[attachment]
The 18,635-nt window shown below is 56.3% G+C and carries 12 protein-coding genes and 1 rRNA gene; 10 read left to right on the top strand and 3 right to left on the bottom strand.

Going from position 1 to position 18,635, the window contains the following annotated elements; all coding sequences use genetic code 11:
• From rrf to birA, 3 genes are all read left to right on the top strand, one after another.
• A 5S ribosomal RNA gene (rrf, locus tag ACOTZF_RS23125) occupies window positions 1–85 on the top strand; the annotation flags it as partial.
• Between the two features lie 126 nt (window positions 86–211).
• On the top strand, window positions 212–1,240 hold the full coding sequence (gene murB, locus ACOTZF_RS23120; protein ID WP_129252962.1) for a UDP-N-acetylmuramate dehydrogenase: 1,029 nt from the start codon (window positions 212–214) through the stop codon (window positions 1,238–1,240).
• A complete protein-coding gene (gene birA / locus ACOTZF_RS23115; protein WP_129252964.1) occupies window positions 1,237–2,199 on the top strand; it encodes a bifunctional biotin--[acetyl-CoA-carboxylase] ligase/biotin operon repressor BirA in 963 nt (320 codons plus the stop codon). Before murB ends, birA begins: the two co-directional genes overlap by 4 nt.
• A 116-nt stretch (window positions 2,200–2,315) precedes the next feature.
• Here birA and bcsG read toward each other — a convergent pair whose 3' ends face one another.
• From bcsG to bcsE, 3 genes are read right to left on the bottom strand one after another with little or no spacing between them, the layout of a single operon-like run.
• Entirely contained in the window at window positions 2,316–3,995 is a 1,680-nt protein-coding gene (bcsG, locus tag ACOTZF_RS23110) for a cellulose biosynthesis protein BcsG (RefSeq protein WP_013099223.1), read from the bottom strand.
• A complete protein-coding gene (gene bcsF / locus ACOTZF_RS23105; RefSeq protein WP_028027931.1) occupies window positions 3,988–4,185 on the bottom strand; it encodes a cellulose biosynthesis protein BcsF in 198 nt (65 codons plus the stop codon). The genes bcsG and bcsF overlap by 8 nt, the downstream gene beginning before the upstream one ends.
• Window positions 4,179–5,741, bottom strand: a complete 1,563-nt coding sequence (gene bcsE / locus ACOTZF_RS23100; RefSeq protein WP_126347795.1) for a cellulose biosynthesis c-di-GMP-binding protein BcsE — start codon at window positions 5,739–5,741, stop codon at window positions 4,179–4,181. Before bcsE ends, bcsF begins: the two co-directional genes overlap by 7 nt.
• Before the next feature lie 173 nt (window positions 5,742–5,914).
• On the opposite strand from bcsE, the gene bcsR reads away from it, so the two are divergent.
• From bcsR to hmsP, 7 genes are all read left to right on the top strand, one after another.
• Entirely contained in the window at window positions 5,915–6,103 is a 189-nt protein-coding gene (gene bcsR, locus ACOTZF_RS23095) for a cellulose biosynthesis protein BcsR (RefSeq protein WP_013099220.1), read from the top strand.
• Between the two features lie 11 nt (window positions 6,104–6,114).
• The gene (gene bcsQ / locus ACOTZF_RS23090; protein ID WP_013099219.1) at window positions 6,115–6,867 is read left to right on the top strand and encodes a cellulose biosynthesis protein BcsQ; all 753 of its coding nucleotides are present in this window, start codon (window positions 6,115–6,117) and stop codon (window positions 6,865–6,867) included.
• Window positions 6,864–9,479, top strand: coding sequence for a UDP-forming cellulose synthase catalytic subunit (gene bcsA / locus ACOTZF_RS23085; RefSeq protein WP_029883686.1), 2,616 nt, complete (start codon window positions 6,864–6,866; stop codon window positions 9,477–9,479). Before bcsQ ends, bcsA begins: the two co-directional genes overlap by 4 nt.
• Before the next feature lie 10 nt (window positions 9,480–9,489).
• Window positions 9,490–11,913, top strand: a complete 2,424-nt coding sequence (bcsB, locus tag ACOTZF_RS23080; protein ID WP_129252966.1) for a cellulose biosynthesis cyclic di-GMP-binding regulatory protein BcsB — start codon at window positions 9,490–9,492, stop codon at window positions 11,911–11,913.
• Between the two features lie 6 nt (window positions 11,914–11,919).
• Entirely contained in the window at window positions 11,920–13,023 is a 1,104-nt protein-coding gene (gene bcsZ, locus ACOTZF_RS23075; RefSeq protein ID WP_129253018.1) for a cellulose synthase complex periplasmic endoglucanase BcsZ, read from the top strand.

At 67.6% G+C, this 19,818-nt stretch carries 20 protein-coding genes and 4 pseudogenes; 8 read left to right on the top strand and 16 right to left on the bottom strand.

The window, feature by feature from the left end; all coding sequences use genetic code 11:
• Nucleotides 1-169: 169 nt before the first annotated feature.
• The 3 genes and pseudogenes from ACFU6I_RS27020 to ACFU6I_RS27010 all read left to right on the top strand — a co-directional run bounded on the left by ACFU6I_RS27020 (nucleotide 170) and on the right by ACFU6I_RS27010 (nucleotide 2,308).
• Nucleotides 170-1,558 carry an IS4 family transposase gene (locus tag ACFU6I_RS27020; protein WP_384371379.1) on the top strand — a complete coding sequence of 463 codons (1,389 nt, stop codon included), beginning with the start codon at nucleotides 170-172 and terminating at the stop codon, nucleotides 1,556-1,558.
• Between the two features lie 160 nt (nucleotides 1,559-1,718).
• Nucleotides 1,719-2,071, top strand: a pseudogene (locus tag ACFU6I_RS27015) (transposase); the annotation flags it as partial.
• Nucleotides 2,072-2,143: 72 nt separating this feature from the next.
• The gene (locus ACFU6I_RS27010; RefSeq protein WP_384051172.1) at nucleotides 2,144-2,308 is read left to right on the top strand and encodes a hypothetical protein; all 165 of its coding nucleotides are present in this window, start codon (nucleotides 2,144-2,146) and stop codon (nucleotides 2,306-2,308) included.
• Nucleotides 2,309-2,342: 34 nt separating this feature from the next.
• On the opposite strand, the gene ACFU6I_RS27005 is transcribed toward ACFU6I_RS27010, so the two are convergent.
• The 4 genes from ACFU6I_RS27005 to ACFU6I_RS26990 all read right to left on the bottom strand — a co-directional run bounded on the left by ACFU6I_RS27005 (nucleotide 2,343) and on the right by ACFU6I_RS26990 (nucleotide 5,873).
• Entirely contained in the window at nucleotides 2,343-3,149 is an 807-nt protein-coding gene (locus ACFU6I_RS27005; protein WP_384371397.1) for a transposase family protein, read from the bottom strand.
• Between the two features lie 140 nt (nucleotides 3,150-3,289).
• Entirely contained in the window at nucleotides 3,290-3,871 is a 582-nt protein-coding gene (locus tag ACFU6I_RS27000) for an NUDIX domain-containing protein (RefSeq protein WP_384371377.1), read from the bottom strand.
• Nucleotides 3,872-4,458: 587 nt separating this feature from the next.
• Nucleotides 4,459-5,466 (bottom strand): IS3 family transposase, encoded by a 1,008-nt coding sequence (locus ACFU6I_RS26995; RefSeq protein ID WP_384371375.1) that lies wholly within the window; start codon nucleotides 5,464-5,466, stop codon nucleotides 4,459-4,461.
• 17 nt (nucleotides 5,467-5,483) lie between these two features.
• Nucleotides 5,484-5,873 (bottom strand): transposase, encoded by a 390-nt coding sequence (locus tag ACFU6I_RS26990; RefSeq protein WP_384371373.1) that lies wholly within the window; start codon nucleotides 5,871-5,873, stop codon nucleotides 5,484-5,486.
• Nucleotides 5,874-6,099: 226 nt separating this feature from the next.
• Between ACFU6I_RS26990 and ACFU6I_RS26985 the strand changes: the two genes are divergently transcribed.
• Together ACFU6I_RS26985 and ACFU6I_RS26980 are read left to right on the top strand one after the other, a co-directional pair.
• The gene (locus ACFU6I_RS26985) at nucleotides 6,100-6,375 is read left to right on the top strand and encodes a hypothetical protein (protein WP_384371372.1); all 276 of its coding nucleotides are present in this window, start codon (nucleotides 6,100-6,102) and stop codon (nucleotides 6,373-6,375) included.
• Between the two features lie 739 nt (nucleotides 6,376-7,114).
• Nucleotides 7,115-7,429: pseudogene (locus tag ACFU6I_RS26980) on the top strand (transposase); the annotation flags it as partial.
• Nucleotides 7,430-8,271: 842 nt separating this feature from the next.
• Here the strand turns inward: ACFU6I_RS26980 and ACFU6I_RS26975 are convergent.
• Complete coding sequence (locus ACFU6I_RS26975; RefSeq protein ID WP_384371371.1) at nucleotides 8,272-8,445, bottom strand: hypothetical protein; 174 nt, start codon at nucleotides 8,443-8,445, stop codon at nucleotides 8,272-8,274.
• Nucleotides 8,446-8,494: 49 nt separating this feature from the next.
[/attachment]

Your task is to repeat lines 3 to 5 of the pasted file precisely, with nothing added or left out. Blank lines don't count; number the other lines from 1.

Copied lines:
• From rrf to birA, 3 genes are all read left to right on the top strand, one after another.
• A 5S ribosomal RNA gene (rrf, locus tag ACOTZF_RS23125) occupies window positions 1–85 on the top strand; the annotation flags it as partial.
• Between the two features lie 126 nt (window positions 86–211).